5 Ways The Final Clean Power Plan Puts States At The Helm Of Their Energy Future


On Monday, the EPA released the final Clean Power Plan, which will achieve a 32 percent reduction in carbon pollution from the nation’s power plants from 2005 levels by 2030. To achieve that national reduction, the EPA established state-specific carbon pollution reduction goals that take into account each state’s electricity mix.

From the outset, the hallmark of the Clean Power Plan has been flexibility for states in determining how to meet those carbon reduction targets. In many ways, the final rule offers states even more options for complying with the plan. In the words of EPA Administrator Gina McCarthy, the final Clean Power Plan is “flexible, customizable, and puts states in the driver’s seat.”

Despite this new flexibility, some opponents of the Clean Power Plan continued to argue that the rule imposes rigid requirements on states. West Virginia Attorney General Patrick Morrisey, for example, accused President Obama of trying to “transform the EPA from an environmental regulator to a central planning authority for electricity generation.” The Wall Street Journal editorial page also referred to the Clean Power Plan as “central planning” and said the EPA is usurping the states’ role to “nationalize power generation and consumption.”

These and similar comments dramatically exaggerate the role of the EPA in implementing the Clean Power Plan. Here are five ways the final Clean Power Plan makes it easier for states to meet their carbon pollution reduction targets:

  1. The final plan gives states more time to submit implementation plans.
  2. Initially, the EPA proposed requiring all states to submit implementation plans by June 2016 with an option for a two-year extension in limited circumstances. As finalized, the Clean Power Plan requires states to submit a final plan or an initial submission by September 2016 but gives all states the opportunity to request an extension until 2018.
  3. States have more time and leeway to shape their pollution reduction pathways.
  4. The final Clean Power Plan extends the compliance start date from 2020 to 2022, giving states more time to plan and implement their pollution reduction programs. In fact, the extra two years may make it easier for states to invest in new renewable energy infrastructure rather than make a quick switch to natural gas. The EPA is also allowing states to set their own “glide paths” to reduce their carbon pollution over the 2022‐2029 interim compliance period — as long as they achieve the necessary pollution reduction goals. The EPA made this change in response stakeholder concerns that the proposed rule would require states to jump off a so-called emissions reduction “cliff” in 2020.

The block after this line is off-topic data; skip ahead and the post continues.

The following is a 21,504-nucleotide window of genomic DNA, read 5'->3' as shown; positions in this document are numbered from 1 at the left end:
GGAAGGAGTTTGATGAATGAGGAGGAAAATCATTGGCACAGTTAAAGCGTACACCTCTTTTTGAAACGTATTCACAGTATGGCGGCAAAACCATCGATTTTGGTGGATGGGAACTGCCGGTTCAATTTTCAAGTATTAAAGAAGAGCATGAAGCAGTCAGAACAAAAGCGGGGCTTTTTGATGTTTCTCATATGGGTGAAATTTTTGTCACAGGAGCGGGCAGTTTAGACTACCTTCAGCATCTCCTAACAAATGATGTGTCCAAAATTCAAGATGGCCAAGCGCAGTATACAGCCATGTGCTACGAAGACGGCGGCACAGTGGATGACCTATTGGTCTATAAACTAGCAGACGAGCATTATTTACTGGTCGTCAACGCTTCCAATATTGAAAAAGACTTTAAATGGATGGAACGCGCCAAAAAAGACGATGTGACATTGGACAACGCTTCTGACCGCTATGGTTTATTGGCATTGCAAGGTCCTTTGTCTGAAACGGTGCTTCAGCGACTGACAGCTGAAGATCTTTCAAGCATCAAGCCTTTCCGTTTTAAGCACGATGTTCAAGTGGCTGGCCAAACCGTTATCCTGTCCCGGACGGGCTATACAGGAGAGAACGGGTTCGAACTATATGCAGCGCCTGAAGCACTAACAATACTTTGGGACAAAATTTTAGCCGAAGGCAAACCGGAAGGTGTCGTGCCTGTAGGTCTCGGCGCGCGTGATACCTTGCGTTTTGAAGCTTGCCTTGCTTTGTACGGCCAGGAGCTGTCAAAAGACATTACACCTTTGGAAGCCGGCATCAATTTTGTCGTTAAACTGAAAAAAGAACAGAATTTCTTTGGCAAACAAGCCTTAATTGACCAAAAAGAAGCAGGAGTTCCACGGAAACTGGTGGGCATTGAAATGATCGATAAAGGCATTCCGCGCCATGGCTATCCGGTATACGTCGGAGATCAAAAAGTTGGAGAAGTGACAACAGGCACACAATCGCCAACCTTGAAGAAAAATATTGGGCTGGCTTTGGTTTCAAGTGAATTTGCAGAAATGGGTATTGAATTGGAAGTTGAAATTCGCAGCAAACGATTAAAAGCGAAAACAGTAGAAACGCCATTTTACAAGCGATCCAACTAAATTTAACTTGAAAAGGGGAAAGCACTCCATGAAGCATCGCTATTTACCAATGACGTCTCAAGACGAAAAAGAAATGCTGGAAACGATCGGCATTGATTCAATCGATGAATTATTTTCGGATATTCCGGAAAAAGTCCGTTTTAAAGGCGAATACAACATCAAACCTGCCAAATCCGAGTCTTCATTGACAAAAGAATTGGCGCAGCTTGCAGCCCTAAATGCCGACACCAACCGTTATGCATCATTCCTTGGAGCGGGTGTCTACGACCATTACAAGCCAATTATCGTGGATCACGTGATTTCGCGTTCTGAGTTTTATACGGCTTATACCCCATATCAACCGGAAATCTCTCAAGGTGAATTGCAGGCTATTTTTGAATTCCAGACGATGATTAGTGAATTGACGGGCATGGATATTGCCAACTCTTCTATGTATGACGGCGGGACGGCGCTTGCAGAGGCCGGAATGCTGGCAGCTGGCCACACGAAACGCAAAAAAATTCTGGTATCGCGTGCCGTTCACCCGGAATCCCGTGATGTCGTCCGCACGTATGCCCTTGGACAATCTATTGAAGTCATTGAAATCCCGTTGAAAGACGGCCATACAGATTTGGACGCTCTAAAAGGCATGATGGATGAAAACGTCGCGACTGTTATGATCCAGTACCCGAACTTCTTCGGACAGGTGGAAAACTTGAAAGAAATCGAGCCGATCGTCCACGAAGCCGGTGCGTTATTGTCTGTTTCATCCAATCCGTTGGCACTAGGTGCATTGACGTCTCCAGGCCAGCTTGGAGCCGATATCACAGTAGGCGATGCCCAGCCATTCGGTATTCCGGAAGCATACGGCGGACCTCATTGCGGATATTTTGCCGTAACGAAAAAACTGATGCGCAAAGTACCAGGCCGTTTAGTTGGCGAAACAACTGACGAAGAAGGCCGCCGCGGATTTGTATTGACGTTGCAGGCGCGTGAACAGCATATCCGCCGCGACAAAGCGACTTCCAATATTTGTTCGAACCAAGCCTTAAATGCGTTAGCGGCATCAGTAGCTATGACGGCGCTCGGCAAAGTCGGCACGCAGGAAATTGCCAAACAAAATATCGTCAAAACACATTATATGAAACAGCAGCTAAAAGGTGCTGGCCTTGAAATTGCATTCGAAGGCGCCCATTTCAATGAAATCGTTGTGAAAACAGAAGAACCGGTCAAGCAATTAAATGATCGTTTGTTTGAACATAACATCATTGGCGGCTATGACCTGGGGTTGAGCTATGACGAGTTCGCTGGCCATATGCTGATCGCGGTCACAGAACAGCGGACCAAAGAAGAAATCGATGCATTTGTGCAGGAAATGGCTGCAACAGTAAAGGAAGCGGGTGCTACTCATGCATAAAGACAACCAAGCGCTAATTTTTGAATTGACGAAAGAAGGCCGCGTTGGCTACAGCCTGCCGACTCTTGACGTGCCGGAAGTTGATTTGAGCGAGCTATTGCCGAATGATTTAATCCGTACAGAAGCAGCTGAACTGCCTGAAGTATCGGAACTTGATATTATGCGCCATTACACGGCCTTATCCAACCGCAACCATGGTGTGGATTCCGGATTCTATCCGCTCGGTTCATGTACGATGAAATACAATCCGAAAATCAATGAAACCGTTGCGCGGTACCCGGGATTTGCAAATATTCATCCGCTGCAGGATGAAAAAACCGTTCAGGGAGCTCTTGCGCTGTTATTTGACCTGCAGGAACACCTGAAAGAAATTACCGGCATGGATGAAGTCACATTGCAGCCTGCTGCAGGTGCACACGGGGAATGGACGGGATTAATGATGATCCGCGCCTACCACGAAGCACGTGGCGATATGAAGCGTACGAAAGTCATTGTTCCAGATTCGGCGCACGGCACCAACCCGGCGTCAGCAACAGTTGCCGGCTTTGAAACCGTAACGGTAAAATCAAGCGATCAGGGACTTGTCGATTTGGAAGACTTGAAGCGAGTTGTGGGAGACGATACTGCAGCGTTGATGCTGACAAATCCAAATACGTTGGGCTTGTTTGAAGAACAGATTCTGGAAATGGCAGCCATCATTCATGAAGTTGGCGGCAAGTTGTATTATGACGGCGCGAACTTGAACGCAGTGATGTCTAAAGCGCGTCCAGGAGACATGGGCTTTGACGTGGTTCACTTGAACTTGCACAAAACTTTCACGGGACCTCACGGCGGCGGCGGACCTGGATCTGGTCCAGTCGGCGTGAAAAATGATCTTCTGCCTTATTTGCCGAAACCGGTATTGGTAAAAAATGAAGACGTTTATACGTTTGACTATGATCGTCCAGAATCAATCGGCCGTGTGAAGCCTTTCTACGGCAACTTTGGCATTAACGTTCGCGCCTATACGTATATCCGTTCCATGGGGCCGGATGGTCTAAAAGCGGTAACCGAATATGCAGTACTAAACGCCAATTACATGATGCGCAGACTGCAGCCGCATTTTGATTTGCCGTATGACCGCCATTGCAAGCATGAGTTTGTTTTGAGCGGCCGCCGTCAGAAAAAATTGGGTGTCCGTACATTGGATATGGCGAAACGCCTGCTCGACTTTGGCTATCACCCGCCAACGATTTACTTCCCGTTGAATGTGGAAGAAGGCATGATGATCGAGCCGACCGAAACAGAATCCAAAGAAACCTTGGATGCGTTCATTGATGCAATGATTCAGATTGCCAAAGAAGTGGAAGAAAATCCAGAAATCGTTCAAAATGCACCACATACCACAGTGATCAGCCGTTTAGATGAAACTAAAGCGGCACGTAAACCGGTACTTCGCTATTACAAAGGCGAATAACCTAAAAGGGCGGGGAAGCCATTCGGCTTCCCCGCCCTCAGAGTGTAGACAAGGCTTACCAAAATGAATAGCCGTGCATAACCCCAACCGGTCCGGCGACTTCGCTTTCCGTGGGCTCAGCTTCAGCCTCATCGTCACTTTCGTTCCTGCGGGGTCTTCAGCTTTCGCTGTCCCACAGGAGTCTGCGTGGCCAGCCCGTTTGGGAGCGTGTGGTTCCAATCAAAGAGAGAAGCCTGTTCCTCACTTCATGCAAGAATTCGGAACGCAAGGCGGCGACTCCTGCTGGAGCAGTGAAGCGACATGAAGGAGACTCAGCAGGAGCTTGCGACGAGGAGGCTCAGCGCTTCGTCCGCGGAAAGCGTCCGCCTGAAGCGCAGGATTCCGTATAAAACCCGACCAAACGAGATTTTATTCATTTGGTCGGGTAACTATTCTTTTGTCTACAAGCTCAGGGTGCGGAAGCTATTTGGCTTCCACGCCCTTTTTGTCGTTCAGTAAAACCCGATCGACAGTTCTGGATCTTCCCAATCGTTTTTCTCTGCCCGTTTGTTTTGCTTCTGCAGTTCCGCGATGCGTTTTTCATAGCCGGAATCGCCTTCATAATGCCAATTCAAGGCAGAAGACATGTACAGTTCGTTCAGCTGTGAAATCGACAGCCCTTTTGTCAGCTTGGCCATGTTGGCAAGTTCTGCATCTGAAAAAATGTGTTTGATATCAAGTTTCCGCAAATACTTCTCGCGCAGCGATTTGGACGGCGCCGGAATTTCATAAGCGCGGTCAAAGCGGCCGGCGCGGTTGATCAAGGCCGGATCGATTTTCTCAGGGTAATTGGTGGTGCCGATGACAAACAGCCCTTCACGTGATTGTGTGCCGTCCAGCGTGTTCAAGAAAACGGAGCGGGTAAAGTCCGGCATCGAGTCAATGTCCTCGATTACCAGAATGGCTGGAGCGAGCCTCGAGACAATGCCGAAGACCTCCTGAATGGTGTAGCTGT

5. States have another option for multi-state collaboration.
  6. The proposed rule opened up the possibility for states to form multistate markets to comply with the Clean Power Plan. The final rule provides another option for collaboration: states can craft implementation plans that allow power plants to trade allowances or credits with out-of-state power plants, without a formal interstate agreement. The EPA offers to provide states with support in tracking allowance and credit trading.
  7. The final plan incentivizes early action on clean energy and energy efficiency.
  8. The final Clean Power Plan includes a new Clean Energy Incentives Program, a voluntary “matching fund” to incentivize renewable energy and energy efficiency deployment before the 2022 compliance start date. Essentially, the EPA will offer allowances or emissions rate credits to states that build eligible renewable energy projects or implement energy efficiency programs in low-income communities. States can then use these allowances or credits to help meet their carbon pollution reduction goals.
  9. The final plan provides states another tool to guarantee grid reliability.
  10. Some stakeholders raised concerns that the draft Clean Power Plan would affect the reliability of the electricity grid. Even though experts released studies showing minimal risk, EPA’s final plan responds in good faith to these concerns to ensure a smooth transition to cleaner generation. In addition to giving states more time to craft implementation plans and comply with the rule, the EPA clarified that states can amend these plans if unexpected reliability challenges arise. The final rule also contains a “reliability safety valve” that a state can use — in extraordinary circumstances — for 90 days to provide reliability-critical generation that may conflict with the state’s pollution reduction plan.

The EPA finalized a rule that provides states with ample flexibility to comply without undermining the stringency of the rule itself. States now have the opportunity — and responsibility — to use that flexibility to develop implementation plans that chart a cleaner energy path.

Alison Cassady is the Director of Domestic Energy Policy at the Center for American Progress. You can follow her on Twitter at @ALCassady. Myriam Alexander-Kearns is a Research Associate with the Center for American Progress.